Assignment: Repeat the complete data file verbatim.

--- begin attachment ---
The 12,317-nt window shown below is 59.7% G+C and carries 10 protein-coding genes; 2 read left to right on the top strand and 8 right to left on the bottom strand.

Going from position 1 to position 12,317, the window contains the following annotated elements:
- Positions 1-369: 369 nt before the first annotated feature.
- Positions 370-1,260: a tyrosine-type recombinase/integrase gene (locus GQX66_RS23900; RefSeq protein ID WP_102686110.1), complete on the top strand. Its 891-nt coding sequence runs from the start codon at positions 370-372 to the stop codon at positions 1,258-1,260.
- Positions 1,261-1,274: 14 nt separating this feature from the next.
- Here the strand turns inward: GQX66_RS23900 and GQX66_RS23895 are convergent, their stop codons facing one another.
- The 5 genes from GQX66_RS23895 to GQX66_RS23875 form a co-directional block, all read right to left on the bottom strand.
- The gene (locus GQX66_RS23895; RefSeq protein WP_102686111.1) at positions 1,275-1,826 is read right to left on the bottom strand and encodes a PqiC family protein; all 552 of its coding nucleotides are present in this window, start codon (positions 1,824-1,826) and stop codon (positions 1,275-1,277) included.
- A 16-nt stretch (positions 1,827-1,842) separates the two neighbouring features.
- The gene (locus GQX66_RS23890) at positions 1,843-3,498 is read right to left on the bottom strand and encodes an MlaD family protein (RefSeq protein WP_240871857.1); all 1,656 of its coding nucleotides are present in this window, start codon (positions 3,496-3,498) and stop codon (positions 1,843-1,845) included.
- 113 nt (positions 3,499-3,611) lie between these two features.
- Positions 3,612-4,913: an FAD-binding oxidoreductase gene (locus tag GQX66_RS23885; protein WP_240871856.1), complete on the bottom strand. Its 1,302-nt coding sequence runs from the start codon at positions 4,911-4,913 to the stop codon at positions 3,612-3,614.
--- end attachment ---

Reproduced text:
The 12,317-nt window shown below is 59.7% G+C and carries 10 protein-coding genes; 2 read left to right on the top strand and 8 right to left on the bottom strand.

Going from position 1 to position 12,317, the window contains the following annotated elements:
- Positions 1-369: 369 nt before the first annotated feature.
- Positions 370-1,260: a tyrosine-type recombinase/integrase gene (locus GQX66_RS23900; RefSeq protein ID WP_102686110.1), complete on the top strand. Its 891-nt coding sequence runs from the start codon at positions 370-372 to the stop codon at positions 1,258-1,260.
- Positions 1,261-1,274: 14 nt separating this feature from the next.
- Here the strand turns inward: GQX66_RS23900 and GQX66_RS23895 are convergent, their stop codons facing one another.
- The 5 genes from GQX66_RS23895 to GQX66_RS23875 form a co-directional block, all read right to left on the bottom strand.
- The gene (locus GQX66_RS23895; RefSeq protein WP_102686111.1) at positions 1,275-1,826 is read right to left on the bottom strand and encodes a PqiC family protein; all 552 of its coding nucleotides are present in this window, start codon (positions 1,824-1,826) and stop codon (positions 1,275-1,277) included.
- A 16-nt stretch (positions 1,827-1,842) separates the two neighbouring features.
- The gene (locus GQX66_RS23890) at positions 1,843-3,498 is read right to left on the bottom strand and encodes an MlaD family protein (RefSeq protein WP_240871857.1); all 1,656 of its coding nucleotides are present in this window, start codon (positions 3,496-3,498) and stop codon (positions 1,843-1,845) included.
- 113 nt (positions 3,499-3,611) lie between these two features.
- Positions 3,612-4,913: an FAD-binding oxidoreductase gene (locus tag GQX66_RS23885; protein WP_240871856.1), complete on the bottom strand. Its 1,302-nt coding sequence runs from the start codon at positions 4,911-4,913 to the stop codon at positions 3,612-3,614.